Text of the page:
Events

Symposium 10-11 June 2015
Behind the Scenes: the hidden mechanisms of architectural and design cultures



J.M. Richards, architectural journalist and one time editor of the Architectural Review, wrote in 1937 that he wished the personalities of architects would become ‘culturally irrelevant’. He thought of architecture as a collective, ongoing pursuit – between various professions and the general public - rather than as a collection of finished buildings and named architects. Richards’ preoccupations with process rather than result, the existing rather than the imagined, the anonymous rather than the famous and the ordinary rather than the extra-ordinary, form the starting point of this symposium.

In recent years the boundaries of Architectural and Design History have expanded to include the stories of lesser-known designers, the role of patrons, critics and historians, media, photography and drawing in design practice. Professional networks and personal relationships are also increasingly subjects of scholarship, together with the broader social and cultural contexts of architecture and design. This symposium aims to draw attention to the behind the scenes of architectural and design cultures, and seeks proposals that build on these expanding boundaries of the subject by considering the everyday places and procedures and the ordinary people that make architecture and design.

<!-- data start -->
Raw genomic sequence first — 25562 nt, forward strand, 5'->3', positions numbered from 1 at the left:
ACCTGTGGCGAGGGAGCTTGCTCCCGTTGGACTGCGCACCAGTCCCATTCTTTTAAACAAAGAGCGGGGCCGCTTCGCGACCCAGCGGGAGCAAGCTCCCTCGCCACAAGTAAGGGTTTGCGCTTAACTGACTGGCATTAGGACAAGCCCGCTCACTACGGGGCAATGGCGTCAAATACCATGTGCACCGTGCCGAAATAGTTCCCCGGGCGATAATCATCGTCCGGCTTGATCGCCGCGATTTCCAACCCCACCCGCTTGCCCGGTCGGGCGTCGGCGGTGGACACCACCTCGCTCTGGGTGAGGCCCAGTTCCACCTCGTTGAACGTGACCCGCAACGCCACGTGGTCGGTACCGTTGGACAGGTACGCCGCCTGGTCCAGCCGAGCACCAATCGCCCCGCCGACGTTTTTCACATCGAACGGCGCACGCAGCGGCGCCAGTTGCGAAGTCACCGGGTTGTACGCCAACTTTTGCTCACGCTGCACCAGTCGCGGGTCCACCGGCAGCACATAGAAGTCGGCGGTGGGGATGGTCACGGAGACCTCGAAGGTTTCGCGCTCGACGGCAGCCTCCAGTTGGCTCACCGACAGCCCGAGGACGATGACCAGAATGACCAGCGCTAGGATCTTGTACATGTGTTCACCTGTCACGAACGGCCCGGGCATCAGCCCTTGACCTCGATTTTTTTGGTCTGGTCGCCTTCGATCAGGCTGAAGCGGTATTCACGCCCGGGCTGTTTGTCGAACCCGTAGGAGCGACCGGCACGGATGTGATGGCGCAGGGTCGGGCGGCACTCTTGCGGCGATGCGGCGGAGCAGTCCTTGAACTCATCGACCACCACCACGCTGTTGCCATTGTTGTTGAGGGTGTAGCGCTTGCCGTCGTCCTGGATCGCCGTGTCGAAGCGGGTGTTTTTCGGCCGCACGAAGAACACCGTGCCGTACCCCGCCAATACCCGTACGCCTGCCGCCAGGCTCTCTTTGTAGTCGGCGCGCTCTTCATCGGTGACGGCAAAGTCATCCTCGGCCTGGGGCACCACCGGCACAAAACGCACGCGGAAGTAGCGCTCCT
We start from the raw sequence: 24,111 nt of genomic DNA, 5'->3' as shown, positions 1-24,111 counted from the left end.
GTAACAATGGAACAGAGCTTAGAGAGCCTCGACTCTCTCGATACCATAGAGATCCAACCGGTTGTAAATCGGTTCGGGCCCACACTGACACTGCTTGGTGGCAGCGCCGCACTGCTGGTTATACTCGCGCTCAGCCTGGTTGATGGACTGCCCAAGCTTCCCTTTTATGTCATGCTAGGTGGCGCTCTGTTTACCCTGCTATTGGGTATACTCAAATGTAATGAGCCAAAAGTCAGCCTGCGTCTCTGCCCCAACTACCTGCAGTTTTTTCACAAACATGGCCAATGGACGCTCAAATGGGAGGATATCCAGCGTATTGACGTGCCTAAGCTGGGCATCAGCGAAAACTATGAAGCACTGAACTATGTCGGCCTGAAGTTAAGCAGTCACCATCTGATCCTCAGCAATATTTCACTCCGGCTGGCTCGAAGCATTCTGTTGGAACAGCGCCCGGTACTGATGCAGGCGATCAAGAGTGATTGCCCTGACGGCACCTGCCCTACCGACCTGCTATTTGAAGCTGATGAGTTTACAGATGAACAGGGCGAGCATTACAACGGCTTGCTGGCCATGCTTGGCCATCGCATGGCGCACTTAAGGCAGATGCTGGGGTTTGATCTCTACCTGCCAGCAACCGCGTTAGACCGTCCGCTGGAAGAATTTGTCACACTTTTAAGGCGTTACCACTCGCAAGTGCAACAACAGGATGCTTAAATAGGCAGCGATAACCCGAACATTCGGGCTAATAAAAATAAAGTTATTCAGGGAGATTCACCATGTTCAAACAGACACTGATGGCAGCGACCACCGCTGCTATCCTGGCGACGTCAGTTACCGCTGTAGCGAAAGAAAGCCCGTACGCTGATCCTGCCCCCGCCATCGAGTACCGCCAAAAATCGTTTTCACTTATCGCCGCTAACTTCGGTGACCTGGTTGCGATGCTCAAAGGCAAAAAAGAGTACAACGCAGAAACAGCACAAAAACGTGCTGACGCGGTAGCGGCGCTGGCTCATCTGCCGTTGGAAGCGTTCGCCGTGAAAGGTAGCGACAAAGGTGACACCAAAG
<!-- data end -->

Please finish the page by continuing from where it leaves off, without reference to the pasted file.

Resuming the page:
Proposals might therefore include explorations of:


  • The overlaps between professional and personal, for instance the editorial meeting and the evening in the pub, the studio and the sitting room, colleagues and lovers.

  • The everyday places of architectural and design culture including the office, the conference room, the bar; also the ordinary objects that furnish them. The ephemera of design culture – minute books, invitations, posters, leaflets, correspondence.

  • The hidden processes such as meetings, minute taking, letters, telephone conversations, chats, dinners.

  • The ordinary people are those not usually included in historical discourses – the intermediaries, the mediators, the anonymous editor, the secretaries, the organizers, observers and recorders. This could involve exploring the practices of biography in architectural history, asking whose stories are told and why.


The symposium will question conventional narratives of ‘greatness’, ‘genius’ and ‘the extra-ordinary’, by focusing on the commonplace and ordinary – the things behind the big names, well known faces and places of architectural and design history and practice. We welcome papers from a range of disciplines in design and architecture, including history and practice.

The symposium will be on the 10th-11th June at the University for the Creative Arts in the Canterbury School of Architecture. Please send 300 word abstracts for 20 minute papers to Jessica Kelly at [email protected] by 17th April 2015.